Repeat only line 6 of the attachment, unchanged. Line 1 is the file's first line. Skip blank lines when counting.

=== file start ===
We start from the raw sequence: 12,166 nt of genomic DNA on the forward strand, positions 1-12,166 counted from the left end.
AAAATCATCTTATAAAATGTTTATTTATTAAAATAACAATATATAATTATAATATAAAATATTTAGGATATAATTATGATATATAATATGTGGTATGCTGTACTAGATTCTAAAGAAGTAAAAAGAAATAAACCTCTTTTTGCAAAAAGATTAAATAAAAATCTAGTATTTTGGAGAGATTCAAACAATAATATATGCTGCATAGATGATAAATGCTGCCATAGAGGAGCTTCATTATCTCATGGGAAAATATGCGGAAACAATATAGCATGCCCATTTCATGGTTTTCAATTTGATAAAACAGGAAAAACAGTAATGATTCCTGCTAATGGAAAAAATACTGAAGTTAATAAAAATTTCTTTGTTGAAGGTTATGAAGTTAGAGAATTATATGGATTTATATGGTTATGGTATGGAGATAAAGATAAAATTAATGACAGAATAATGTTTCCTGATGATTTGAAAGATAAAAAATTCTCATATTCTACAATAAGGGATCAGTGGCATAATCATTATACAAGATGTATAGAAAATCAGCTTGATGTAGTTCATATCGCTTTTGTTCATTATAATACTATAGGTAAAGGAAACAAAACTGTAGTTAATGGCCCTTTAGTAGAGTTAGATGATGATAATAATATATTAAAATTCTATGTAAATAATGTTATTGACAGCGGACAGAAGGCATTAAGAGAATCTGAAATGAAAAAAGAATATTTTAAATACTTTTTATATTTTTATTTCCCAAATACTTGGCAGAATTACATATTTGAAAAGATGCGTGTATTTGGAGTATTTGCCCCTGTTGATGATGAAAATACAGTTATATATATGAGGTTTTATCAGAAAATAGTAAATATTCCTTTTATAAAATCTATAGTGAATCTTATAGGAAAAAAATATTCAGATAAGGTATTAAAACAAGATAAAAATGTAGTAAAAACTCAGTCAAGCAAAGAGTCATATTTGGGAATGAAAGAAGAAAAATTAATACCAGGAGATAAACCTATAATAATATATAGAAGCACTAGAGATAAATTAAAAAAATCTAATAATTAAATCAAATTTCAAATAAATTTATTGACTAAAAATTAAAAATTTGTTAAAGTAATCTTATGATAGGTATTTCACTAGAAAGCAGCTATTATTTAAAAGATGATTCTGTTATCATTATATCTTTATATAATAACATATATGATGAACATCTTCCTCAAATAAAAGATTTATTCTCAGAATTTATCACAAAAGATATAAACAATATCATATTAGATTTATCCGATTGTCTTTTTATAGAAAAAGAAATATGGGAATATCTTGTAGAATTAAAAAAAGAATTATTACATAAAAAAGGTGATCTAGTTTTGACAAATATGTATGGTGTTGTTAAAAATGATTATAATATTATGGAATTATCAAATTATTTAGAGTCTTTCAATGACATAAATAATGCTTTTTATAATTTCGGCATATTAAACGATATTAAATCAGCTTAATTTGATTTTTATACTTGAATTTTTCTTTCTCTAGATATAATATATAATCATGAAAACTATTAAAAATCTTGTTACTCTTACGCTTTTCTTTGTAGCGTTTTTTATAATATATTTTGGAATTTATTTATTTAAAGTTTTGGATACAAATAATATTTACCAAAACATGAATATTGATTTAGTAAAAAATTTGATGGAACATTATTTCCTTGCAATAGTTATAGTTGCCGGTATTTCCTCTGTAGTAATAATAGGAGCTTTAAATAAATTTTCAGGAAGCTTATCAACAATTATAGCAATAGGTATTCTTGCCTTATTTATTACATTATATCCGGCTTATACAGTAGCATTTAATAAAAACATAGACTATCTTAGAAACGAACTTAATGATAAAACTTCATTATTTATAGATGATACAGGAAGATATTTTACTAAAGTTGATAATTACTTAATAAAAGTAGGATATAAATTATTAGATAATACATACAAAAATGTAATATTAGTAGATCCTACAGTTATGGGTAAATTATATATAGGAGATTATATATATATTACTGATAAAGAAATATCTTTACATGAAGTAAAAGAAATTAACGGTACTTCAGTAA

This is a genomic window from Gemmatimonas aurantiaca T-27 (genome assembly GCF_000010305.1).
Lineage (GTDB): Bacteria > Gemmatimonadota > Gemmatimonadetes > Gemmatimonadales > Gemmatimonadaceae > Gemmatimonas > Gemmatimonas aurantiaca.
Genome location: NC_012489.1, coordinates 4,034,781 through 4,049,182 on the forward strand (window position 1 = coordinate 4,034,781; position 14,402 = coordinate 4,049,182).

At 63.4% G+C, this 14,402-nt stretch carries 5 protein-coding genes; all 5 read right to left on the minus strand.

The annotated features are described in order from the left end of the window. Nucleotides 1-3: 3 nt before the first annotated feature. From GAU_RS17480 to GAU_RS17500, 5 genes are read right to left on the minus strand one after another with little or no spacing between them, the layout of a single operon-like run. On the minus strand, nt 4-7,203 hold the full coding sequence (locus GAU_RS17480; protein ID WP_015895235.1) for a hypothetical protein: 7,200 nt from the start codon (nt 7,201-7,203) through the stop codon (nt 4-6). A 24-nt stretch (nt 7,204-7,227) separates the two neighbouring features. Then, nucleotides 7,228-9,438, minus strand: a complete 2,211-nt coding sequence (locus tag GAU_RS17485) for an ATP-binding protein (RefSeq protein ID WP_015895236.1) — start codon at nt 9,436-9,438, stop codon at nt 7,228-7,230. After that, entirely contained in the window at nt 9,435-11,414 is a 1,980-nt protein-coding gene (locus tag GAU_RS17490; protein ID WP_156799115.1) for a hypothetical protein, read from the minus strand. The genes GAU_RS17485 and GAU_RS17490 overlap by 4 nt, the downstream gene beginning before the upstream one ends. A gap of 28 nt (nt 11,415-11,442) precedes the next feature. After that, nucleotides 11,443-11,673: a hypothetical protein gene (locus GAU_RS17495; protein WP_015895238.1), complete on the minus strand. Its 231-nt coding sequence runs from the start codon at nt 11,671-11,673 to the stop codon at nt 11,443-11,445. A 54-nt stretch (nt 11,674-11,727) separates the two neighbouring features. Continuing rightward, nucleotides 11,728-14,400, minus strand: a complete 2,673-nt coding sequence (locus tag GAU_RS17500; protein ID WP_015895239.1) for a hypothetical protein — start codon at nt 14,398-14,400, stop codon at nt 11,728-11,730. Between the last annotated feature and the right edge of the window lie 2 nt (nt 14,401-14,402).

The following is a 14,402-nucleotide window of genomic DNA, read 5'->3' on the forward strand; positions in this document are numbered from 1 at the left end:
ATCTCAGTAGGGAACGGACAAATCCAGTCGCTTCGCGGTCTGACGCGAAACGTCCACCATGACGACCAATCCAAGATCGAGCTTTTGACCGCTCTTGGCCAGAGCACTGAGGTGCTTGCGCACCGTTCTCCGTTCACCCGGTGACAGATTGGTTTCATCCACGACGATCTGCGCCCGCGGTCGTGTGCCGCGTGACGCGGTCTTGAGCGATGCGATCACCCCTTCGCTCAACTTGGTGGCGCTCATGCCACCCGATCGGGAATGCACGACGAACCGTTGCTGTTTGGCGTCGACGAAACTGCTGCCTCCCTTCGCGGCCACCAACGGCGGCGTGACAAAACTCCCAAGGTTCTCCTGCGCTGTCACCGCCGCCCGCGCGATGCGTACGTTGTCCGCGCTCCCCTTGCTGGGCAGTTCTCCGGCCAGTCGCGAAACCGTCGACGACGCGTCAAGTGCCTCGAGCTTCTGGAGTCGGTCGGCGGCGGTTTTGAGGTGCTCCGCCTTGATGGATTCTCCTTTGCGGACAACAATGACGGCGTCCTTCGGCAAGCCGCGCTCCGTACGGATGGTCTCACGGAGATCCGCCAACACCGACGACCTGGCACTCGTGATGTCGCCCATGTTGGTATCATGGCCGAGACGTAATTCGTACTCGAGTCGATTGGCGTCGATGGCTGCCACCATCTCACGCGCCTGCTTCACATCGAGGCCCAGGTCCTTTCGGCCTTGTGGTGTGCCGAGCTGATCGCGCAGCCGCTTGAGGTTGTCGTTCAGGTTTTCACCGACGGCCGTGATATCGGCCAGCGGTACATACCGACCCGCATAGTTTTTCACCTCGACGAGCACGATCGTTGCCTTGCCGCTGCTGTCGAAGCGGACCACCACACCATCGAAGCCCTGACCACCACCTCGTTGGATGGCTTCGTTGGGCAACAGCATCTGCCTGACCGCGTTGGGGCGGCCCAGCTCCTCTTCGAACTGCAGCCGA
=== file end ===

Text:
At 63.4% G+C, this 14,402-nt stretch carries 5 protein-coding genes; all 5 read right to left on the minus strand.